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August 18-31
VOL.14 ISSUE. 26
HOME / STORY

Let’s Get Serious

Nathan Raine
Published Thursday November 12, 05:03 pm
Tough on Crime has flopped, so let’s finally start addressing the real issues

In late October, StarPhoenix columnist Jordon Cooper’s son was mugged for his backpack — in broad daylight on his way home from school — in the core neighbourhood where the Coopers live. Cooper then wrote a column where he understandably questioned whether he could continue to live in the area when taking the safety of his family into account.

The most effective line of the article came when Cooper was talking about why this type of crime happens in the first place: “There are solutions, but no one really wants to get serious about it.”

The solutions he’s talking about, of course, have far more to do with preventing poverty and addressing social issues than they do with taking a “tough on crime” approach such as the one our previous federal government was so fond of.

Crime in Saskatchewan’s cities is perpetually among the highest in Canada, and it would seem we're doomed to top all the “worst of” lists — until we actually address the root causes of crime. Conservative politicians (including the likes of City Councillor Randy Donauer) have pushed for mandatory minimums, more severe penalties for violent criminals, and a “life means life” sentencing agenda. But Saskatoon Police Chief Clive Weighill has stated on several occasions that addressing the root causes of crime is a far more effective approach.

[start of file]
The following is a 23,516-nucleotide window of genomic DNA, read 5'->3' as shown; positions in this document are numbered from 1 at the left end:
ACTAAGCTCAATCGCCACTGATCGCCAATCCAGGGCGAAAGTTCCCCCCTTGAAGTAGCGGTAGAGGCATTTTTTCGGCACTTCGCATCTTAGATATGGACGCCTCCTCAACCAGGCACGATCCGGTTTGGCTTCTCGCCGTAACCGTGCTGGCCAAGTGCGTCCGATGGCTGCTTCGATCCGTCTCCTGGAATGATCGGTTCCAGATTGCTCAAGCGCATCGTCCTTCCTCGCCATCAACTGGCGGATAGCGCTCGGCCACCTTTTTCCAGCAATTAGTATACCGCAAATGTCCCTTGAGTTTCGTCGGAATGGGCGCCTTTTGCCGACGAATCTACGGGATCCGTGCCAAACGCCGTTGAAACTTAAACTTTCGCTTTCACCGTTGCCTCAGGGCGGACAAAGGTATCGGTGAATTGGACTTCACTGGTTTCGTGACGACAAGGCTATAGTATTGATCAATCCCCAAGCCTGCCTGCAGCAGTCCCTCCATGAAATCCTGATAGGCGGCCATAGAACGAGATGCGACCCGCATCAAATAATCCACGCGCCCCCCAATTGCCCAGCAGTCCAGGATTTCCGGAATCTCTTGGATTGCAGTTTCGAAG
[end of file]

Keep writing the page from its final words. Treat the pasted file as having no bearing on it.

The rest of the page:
“Some people believe the best way to deal with [crime] is punishment and locking people away,” says Weighill. “In my opinion, you can lock people away, but if you don't have proper training, health and integration, they're going to go back to their old environment and you're going to replicate what you had to begin with.

“What we're talking about is very long term. This will not get fixed overnight, [and] we've got a long way to go yet to get to the root causes. In Manitoba, Saskatchewan, northern Alberta, and the far north, the aboriginal or First Nations population is far overrepresented in the criminal justice system — about 80 per cent. It all comes back to the topic of marginalization. There's so many issues that keep coming back, so it’s plain to see the social determinants here.”